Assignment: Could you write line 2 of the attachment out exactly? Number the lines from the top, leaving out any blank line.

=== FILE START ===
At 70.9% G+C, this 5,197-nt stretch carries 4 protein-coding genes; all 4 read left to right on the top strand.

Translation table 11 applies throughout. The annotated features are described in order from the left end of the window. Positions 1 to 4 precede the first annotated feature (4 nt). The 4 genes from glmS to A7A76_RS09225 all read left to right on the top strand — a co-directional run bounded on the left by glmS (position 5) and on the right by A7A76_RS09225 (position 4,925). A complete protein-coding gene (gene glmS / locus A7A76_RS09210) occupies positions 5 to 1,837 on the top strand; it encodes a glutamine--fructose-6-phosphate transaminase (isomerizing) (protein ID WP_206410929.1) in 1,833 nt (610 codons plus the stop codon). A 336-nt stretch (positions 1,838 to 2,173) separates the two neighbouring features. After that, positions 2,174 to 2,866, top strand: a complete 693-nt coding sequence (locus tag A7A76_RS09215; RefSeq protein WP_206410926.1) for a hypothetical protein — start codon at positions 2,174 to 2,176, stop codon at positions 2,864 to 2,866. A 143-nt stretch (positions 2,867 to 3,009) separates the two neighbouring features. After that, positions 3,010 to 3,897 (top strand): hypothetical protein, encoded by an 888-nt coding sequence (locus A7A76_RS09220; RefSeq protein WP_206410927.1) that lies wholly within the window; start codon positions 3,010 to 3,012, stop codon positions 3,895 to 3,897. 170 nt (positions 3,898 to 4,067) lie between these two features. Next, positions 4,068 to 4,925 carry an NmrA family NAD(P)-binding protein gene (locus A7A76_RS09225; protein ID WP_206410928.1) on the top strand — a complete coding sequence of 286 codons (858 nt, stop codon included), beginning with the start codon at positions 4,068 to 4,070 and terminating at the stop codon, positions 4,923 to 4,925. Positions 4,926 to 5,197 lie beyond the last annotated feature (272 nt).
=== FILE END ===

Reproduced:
Translation table 11 applies throughout. The annotated features are described in order from the left end of the window. Positions 1 to 4 precede the first annotated feature (4 nt). The 4 genes from glmS to A7A76_RS09225 all read left to right on the top strand — a co-directional run bounded on the left by glmS (position 5) and on the right by A7A76_RS09225 (position 4,925). A complete protein-coding gene (gene glmS / locus A7A76_RS09210) occupies positions 5 to 1,837 on the top strand; it encodes a glutamine--fructose-6-phosphate transaminase (isomerizing) (protein ID WP_206410929.1) in 1,833 nt (610 codons plus the stop codon). A 336-nt stretch (positions 1,838 to 2,173) separates the two neighbouring features. After that, positions 2,174 to 2,866, top strand: a complete 693-nt coding sequence (locus tag A7A76_RS09215; RefSeq protein WP_206410926.1) for a hypothetical protein — start codon at positions 2,174 to 2,176, stop codon at positions 2,864 to 2,866. A 143-nt stretch (positions 2,867 to 3,009) separates the two neighbouring features. After that, positions 3,010 to 3,897 (top strand): hypothetical protein, encoded by an 888-nt coding sequence (locus A7A76_RS09220; RefSeq protein WP_206410927.1) that lies wholly within the window; start codon positions 3,010 to 3,012, stop codon positions 3,895 to 3,897. 170 nt (positions 3,898 to 4,067) lie between these two features. Next, positions 4,068 to 4,925 carry an NmrA family NAD(P)-binding protein gene (locus A7A76_RS09225; protein ID WP_206410928.1) on the top strand — a complete coding sequence of 286 codons (858 nt, stop codon included), beginning with the start codon at positions 4,068 to 4,070 and terminating at the stop codon, positions 4,923 to 4,925. Positions 4,926 to 5,197 lie beyond the last annotated feature (272 nt).